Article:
When you first take out a new health insurance policy either as an individual or by joining your employer’s scheme, there will have some sort of mechanism to exclude pre-existing medical conditions. Unless your employer’s scheme has “medical history disregarded (MHD)” underwriting, then the initial underwriting will either be “Full Medical Underwriting (FMU)” or a “New Moratorium”.

Here we discuss the pros and cons of FMU, for details of a new moratorium click here.

For FMU you complete a health questionnaire and personal health declaration as part of the application process. If you’ve no health conditions a policy will be issued with no personal medical exclusions.

If you have any current or past health conditions you may need to provide more information and the insurer may (based on the details you provide) issue specific exclusions for your pre-existing conditions. These personal medical exclusions will be detailed on a “health certificate”.

Such exclusions are normally permanent (i.e. the condition will remain excluded for the life of the underwriting) but an insurer may be willing to review any exclusions at a later date and could remove them, they will normally only review exclusions at policy renewal.

Advantages of Full Medical Underwriting:

  • If you have no or only a few exclusions it’s straight forward – Unlike moratorium underwriting FMU is relatively simple to understand, plus any exclusions will be detailed so you can be sure that you’re covered before you claim.
  • It should mean claims are handled quickly- With moratorium underwriting claims are underwritten at the point of claim which occasionally leads to a delay, in theory with FMU there should be no delay but we are witnessing claims being delayed in the first years of a new policy because insurers are checking medical records against the declarations made during the application.
  • It’s often cheaper –  FMU can result in lower premiums. Vitality currently offers a 5% discount.

Disadvantages of Full Medical Underwriting:

  • Personal medical exclusions can be broad- Some insurers can seem draconian when they apply broad exclusions for what you view as minor medical conditions.
  • If the insurer applies numerous exclusions it can become complicated to understand the implications-in this instance having an advisor to explain the implications of the insurer’s exclusions can be useful.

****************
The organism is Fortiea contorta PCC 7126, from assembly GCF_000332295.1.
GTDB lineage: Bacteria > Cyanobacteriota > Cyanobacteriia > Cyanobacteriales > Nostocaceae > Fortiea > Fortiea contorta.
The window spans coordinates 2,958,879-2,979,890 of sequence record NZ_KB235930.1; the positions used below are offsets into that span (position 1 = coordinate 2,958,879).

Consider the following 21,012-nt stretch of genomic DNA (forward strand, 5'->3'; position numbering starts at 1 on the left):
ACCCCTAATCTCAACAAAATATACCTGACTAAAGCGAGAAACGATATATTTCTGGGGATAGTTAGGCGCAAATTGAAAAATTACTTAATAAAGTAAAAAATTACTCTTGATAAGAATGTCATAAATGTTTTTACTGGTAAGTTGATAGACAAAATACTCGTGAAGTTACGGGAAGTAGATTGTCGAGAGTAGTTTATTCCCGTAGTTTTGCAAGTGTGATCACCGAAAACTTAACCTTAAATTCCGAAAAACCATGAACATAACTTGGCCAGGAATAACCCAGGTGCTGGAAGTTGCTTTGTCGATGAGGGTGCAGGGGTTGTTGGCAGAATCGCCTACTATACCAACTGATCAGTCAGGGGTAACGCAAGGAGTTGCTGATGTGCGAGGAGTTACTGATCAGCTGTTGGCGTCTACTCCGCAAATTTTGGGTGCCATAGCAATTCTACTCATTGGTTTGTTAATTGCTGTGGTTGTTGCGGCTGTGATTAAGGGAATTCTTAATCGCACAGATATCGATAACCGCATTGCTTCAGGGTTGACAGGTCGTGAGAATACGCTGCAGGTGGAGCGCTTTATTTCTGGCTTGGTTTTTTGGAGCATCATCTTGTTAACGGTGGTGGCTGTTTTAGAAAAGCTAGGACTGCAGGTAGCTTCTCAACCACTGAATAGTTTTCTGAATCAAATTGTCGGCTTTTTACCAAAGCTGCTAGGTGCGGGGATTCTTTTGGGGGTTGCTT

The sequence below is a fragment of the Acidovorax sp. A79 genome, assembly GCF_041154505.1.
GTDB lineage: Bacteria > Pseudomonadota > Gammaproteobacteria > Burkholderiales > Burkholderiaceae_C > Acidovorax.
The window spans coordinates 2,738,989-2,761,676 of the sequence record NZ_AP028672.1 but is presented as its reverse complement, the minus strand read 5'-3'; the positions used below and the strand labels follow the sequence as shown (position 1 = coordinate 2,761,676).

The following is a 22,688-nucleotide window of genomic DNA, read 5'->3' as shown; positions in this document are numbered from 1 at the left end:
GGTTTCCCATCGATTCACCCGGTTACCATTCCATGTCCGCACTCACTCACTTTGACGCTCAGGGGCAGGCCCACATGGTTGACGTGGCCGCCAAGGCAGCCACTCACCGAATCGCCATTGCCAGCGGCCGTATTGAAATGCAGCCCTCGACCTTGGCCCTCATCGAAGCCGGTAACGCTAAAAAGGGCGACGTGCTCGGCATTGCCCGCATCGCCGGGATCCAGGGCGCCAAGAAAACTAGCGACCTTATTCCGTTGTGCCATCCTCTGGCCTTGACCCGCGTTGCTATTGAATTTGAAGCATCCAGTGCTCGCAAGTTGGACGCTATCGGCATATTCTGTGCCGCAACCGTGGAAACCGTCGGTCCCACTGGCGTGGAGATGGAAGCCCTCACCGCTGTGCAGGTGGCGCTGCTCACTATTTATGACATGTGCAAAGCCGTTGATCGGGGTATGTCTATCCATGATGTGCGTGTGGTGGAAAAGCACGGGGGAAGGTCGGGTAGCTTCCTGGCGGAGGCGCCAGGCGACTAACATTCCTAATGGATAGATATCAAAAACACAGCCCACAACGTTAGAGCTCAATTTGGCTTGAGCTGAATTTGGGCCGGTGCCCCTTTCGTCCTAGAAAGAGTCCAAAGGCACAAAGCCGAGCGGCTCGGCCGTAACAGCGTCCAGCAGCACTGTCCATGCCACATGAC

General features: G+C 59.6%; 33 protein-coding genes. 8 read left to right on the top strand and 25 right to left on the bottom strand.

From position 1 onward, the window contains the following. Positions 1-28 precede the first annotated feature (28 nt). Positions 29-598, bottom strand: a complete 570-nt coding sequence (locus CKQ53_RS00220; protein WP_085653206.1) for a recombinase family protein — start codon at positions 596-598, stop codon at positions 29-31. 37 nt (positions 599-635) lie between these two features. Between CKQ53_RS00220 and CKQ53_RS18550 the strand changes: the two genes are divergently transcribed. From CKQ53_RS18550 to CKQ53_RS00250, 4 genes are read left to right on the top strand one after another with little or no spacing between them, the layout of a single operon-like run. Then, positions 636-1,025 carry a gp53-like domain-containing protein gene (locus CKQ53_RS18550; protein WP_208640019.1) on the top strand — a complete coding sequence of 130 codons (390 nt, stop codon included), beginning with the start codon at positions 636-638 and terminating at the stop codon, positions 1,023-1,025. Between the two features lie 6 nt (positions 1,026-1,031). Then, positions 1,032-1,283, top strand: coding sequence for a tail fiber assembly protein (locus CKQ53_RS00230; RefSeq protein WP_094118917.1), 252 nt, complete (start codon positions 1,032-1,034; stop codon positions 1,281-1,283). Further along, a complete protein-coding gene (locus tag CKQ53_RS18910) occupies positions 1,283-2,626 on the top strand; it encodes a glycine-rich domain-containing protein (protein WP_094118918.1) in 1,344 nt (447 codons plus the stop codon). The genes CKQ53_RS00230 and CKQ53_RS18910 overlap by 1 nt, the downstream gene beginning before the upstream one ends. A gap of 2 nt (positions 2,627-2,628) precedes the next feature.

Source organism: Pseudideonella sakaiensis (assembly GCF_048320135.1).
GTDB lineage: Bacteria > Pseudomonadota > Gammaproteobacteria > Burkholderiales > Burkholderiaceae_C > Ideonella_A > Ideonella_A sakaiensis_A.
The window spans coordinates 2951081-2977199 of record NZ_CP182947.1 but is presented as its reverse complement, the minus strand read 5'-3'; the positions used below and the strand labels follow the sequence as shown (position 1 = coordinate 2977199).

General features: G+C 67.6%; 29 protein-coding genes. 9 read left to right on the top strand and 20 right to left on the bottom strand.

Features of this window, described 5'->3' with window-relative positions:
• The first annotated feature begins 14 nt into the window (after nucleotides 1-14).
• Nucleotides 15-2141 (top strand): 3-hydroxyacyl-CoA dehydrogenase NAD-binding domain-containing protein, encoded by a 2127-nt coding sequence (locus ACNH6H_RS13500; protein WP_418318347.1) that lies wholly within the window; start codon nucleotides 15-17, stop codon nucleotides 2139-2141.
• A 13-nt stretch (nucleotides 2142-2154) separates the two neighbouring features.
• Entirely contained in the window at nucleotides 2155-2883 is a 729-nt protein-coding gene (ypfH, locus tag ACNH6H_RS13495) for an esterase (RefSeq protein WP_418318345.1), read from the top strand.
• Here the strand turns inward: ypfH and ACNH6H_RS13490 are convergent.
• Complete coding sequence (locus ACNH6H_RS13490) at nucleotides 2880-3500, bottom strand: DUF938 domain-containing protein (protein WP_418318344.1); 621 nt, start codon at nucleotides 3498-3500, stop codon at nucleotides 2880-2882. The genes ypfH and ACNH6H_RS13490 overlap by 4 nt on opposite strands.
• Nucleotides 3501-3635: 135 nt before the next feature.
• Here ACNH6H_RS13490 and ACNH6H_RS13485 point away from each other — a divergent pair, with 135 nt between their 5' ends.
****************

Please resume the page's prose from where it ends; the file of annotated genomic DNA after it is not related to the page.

• It’s time consuming – There are forms to complete and questions to answer. It’s therefore a much slower application process than moratorium underwriting.
  • Disclosure –  If you’ve failed in the application process to disclose information or you’ve provided inaccurate information this may cause problems when claiming. Remember, if you aren’t sure whether to mention something – mention it anyway!
  • Historic conditions can be excluded – Pre-existing conditions from any point in your medical history may face exclusion, with moratorium underwriting only ailments from the five years before you took out the policy are considered for exclusion.
  • Exclusions are normally permanent – Unlike Moratorium underwriting your pre-existing conditions will not regain cover after an agreed period unless you apply to the insurer to have them removed.
  • Additional costs – There may be a cost involved if the insurer requires further medical reports from your GP. This could be during the application process or to support a case for removing an existing exclusion in the future. Either way your insurer may expect you to pay.

So, is full medical underwriting the right choice for me?

In general, FMU is a great choice for;

  • Healthy people – If you’ve enjoyed good health (and you don’t mind the paperwork) then FMU will impose few if any exclusions.
  • If you value certainty- If you complete the insurer’s application forms completely honestly then you can be confident when claiming that new conditions will be covered. With moratorium underwriting there can be some uncertainty if a condition that you are claiming for is related to a pre-existing condition that you’ve had in the past. As an example if you’ve had a knee condition that caused you to walk with a limp your insurer could refuse a claim for a hip condition on the basis that the two conditions are related.
  • People looking to contain costs – Insurers generally consider FMU lower risk and premiums will tend to be lower and special FMU discounts may be available.

If you would like advice on the best option for you then please get in touch.

Ashley Woodrow – Health Insurance Advisor 21/08/2017